In California, where more than 100 repeaters are being scrutinized by the DoD, Henderson said the majority of repeaters have not been mitigated: “The Air Force has not had a chance to revisit Beale Air Force Base for new measurements, but it will be happening soon.”

Reports have circulated that a number of California repeater owners have decided to take no further action about mitigating the interference unless they receive official notice from the Federal Communications Commission. “If these reports are true,” Henderson said, “it is unfortunate. The FCC has stayed abreast of the discussions between the League and the DoD, and they are prepared to act appropriately if they are contacted by the DoD.”

He continued: “The DoD has indicated they are willing to allow the ARRL to continue its attempts to mitigate the interference; however, they have expressed a sense of urgency that this must come to a conclusion. Those waiting for FCC action may find it coming sooner rather than later.”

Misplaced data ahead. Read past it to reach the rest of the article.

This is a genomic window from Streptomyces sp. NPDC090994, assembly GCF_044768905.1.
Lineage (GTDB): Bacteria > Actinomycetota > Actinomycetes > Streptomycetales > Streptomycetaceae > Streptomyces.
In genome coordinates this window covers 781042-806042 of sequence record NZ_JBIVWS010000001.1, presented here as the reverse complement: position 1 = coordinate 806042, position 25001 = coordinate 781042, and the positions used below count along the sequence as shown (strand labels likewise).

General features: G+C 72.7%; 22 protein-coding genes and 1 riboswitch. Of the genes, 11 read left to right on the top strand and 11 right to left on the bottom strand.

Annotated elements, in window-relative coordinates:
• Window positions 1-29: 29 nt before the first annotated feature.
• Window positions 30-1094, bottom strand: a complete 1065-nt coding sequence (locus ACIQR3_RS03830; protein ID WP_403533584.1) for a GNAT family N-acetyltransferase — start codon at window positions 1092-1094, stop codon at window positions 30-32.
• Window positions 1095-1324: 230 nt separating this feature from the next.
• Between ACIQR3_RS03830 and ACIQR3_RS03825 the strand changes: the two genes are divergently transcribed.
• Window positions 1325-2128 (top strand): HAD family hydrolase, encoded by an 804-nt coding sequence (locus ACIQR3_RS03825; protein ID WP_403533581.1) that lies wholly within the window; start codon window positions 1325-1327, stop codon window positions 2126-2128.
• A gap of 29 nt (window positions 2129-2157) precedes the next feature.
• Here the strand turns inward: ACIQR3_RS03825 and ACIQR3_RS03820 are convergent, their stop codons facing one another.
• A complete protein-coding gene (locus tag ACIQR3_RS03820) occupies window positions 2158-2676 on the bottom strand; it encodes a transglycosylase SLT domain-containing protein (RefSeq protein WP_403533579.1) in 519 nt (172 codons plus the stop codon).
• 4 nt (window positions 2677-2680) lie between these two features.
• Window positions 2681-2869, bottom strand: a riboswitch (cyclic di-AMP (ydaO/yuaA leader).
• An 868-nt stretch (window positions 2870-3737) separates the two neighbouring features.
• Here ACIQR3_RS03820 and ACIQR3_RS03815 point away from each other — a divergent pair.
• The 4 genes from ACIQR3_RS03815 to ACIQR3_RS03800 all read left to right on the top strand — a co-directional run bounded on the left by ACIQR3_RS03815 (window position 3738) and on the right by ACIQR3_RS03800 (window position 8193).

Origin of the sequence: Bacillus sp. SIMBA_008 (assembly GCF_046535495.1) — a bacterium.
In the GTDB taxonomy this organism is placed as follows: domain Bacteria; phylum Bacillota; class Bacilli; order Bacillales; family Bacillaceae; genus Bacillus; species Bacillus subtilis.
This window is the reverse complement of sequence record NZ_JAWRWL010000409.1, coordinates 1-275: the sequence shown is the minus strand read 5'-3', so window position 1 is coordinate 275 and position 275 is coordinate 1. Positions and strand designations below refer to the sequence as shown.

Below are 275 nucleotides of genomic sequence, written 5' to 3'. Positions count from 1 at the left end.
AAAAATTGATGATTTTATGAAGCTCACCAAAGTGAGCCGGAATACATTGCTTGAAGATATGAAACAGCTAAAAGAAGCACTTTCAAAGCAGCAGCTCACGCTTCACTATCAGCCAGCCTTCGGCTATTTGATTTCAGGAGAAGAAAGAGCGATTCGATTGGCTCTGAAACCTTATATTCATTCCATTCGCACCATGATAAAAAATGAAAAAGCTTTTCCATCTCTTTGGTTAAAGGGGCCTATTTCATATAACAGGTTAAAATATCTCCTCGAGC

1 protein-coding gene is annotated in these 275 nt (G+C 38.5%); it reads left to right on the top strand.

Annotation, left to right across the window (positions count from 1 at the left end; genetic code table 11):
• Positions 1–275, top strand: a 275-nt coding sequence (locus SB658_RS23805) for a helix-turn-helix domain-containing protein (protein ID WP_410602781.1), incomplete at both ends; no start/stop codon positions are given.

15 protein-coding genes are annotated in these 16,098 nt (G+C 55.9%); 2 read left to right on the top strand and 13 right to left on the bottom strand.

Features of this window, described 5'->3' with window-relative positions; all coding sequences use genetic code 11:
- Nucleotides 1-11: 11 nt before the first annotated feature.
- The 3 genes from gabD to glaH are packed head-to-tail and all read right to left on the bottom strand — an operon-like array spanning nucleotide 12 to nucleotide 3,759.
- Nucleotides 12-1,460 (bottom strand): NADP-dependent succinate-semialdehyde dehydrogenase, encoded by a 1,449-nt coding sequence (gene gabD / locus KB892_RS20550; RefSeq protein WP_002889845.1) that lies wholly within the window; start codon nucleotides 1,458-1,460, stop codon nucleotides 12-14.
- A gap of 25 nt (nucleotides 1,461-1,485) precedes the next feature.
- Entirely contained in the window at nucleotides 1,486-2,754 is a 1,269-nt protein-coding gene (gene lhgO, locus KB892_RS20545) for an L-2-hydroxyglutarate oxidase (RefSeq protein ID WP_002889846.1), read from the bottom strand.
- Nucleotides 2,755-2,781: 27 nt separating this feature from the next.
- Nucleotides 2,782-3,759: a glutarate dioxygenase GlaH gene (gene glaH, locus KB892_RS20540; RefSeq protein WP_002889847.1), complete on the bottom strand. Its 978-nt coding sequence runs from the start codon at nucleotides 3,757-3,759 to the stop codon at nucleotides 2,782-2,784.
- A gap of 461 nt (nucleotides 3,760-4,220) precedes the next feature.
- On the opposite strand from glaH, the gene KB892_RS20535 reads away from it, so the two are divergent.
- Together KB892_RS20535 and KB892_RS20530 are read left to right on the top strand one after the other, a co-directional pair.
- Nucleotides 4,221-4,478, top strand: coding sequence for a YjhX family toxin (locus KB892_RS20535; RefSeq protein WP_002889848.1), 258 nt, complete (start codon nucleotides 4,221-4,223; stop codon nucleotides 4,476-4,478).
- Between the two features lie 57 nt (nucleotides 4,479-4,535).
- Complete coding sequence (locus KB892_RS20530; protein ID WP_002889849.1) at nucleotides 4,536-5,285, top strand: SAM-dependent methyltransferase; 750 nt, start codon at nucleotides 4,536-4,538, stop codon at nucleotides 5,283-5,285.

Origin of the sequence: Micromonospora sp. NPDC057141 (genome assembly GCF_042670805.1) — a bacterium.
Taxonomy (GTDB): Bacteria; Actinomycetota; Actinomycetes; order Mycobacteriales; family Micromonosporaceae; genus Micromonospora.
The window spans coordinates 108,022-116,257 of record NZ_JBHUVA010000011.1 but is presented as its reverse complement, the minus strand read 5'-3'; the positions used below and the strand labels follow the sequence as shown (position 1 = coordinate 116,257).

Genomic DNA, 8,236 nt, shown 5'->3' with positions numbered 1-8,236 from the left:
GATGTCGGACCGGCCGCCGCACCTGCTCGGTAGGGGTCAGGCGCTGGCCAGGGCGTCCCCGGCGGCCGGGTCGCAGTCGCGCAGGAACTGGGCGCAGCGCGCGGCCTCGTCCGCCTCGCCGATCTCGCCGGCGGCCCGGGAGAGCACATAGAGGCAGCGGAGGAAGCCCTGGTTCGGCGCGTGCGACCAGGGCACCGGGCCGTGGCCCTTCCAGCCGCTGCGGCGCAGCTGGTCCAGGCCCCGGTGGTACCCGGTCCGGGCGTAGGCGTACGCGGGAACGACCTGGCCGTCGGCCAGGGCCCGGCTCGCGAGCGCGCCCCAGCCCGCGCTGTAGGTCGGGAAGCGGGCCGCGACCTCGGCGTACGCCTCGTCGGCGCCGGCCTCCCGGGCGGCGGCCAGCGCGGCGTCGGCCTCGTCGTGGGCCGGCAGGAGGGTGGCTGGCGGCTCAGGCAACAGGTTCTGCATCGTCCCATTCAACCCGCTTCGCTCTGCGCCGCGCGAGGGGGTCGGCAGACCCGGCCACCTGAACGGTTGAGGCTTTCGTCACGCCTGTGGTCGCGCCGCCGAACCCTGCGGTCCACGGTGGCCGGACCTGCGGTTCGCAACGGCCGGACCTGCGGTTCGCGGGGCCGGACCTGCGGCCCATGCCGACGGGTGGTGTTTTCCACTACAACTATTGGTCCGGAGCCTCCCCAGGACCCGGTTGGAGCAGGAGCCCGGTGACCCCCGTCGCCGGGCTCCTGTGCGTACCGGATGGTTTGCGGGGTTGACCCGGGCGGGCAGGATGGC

–The ARRL Letter Vol. 26, No. 38 September 21, 2007

See also:
eHam.com: FCC/DOD Says Power Down: UHF Repeaters in Calif. Reduced to 5 Watts
Cape Cod Times: “Ham radio users face military interference”
Barnstable ARC 443.500 Repeater Off The Air
ARRL Submits Plan to Mitigate Repeater Interference to Military Radars
ARRL Aiding Effort to Mitigate Repeater Interference to Military Radars
NESMC PAVE PAWS/UHF Repeater Update

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Ham Assistance For Hospital EOCs Explored

hospital emergency room signSteve Telsey, N1BDA writes on PART-L:

Have you been interested in emergency communications but been put off by elaborate go-kits, working in rain and snow, and eating MREs? Would you prefer to work in a controlled environment where food was available and a minimal “kit” was required?

Several hospitals are looking for small groups (4-6) of hams to provide auxiliary communications in their EOCs. Yes, hospitals are putting together EOCs and adding communications like satellite phones and statewide medical network radios. However, they may need to contact other hospitals or MEMA. And they may need reports from people in the field about possible incoming patients.